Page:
Are U.S. Stocks in a Bear Market?

By Victor Sperandeo with the Curmudgeon



All three major U.S. stock indexes fell for a third consecutive week, continuing their slide to start 2022, with investors worried about the prospect of higher interest rates and their negative effect on stock prices.

Last week, I wrote that there would be no bear market in stocks this year.  I am still of the belief that we are NOT in a bear market as I write this commentary and there won’t be one in 2022. 

Why is simple – a bear market will likely cause a recession which would end the Democratic Party for a generation.  I’ll try to explain this in more detail below.

Biden and the Fed – Avoid Recession at all Costs:

President Biden’s approval has recently dropped to new lows.  According to the PBS News Hour, more Americans disapprove than approve of how Biden is handling his job as president, 56% to 43%.  Currently, just 28% of Americans say they want Biden to run for reelection in 2024, including only 48% of Democrats. Americans are even more downbeat about his handling of the economy, with just 37% approving.


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If the Fed raises rates which causes a recession, Biden will be toast.  Hence, he’s likely to pressure the Fed NOT to aggressively raise rates.

Moreover, Biden has just appointed three new Democratic party FOMC members, who are not likely to vote to raise rates repeatedly.  Instead, they are likely to be focused on the November midterm elections and will not permit a recession to start before then.

Biden also reinstated Jerome Powell as Fed Chairman.  In my opinion, that was a huge mistake as Powell has not done a good job of running the Fed (other than continue inflating financial assets).

Fed’s Inflation Fighting is Moral Suasion:

For example, the Fed’s policy to fight inflation is all talk and lame excuses.  Powell blames inflation on shortages created by the coronavirus. Thereby, not a concrete step has been taken to end inflation, aside from lowering the monthly QE allotment over a few months.  Yes, that lowers inflation, mainly of financial assets, but does not stop real price increases.  That would require a substantial tightening of monetary policy which would raise rates and lower money supply growth.  Yet that tough medicine would slow the U.S. economy.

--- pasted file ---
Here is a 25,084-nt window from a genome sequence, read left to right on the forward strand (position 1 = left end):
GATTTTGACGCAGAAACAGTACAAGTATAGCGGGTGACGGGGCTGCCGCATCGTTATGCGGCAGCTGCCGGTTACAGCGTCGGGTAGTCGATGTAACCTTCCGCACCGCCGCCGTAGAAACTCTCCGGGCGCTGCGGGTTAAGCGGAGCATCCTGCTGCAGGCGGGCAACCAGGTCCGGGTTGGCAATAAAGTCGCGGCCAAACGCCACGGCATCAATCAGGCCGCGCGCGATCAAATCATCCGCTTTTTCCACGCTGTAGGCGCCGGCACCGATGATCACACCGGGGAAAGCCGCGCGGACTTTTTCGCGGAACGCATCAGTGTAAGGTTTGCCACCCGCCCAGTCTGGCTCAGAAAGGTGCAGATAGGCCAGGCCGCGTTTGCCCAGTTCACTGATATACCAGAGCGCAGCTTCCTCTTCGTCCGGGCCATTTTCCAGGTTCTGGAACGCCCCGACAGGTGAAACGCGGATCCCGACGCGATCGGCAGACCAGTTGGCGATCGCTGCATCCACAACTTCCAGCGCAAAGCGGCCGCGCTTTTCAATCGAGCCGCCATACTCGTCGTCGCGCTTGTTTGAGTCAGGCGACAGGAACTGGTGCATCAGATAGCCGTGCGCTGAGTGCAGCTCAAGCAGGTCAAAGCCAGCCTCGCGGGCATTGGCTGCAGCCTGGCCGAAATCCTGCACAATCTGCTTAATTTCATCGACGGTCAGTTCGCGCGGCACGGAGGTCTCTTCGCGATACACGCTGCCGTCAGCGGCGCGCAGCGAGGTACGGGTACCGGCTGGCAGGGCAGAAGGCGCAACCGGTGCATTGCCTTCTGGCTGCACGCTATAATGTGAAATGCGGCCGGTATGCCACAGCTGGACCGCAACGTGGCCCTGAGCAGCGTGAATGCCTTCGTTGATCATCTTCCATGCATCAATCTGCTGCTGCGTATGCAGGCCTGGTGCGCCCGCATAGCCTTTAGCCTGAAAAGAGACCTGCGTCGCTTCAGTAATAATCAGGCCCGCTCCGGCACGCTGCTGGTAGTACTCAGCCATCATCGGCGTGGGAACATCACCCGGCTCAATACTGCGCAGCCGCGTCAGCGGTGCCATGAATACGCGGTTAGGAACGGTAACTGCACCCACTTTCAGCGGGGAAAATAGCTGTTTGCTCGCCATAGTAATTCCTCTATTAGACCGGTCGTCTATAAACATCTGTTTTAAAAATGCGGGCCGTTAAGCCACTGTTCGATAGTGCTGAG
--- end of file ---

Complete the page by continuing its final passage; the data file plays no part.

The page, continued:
The Fed’s policy of “talk the talk” is called “moral suasion.” Threats of rate increases without saying when that might happen.

As I wrote in last week’s column, the fact that Goldman Sachs and JP Morgan Chase are forecasting more rate increases than the FED has tells me that the Fed will not do more than two rate increases this year. I’m still of that opinion.

Curmudgeon Comment:

To support Victor’s opinion on few Fed rate hikes, consider what Greg Ip wrote in the WSJ January 18th print edition:

“Federal debt, which since 2019 has shot from 80% to around 100% of GDP, is more easily sustained with low rates, although slower growth works in the opposite direction. Indeed, one reason interest rates may be low is that investors think the Fed won’t raise them so much for fear of a stock market crash. It raised rates above 2.25% in 2018, then reversed course when stock and commodity markets wobbled.”

Indeed, the Fed has become more politicized than ever as this cartoon illustrates:

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Sidebar - Yellen’s Magical Crystal Ball Inflation Forecast:

U.S. Treasury Secretary Janet Yellen told CNBC on Thursday that she continues to forecast inflation falling close to 2% by the end of 2022. 

“If we’re successful in controlling the pandemic I expect inflation to diminish over the course of the year and hopefully to revert to normal levels by the end of the year, around 2%,” she said during the CNBC interview.

Yellen maintains that inflation is a “shared responsibility” between the Biden administration and the Fed and expressed confidence the central bank was moving appropriately. 

I wonder what evidence that was based on?  Or how magically inflation will drop from 7% YoY now to ~2% by years end?


Classifying Stock Market Trends:

While stock market crash predictions are as well advertised as “you should get your booster” and “buy Bitcoin,” I have to be a contrarian.

A bear market may indeed occur, but not from Fed talk. Let’s look at the evidence from the U.S. equity markets.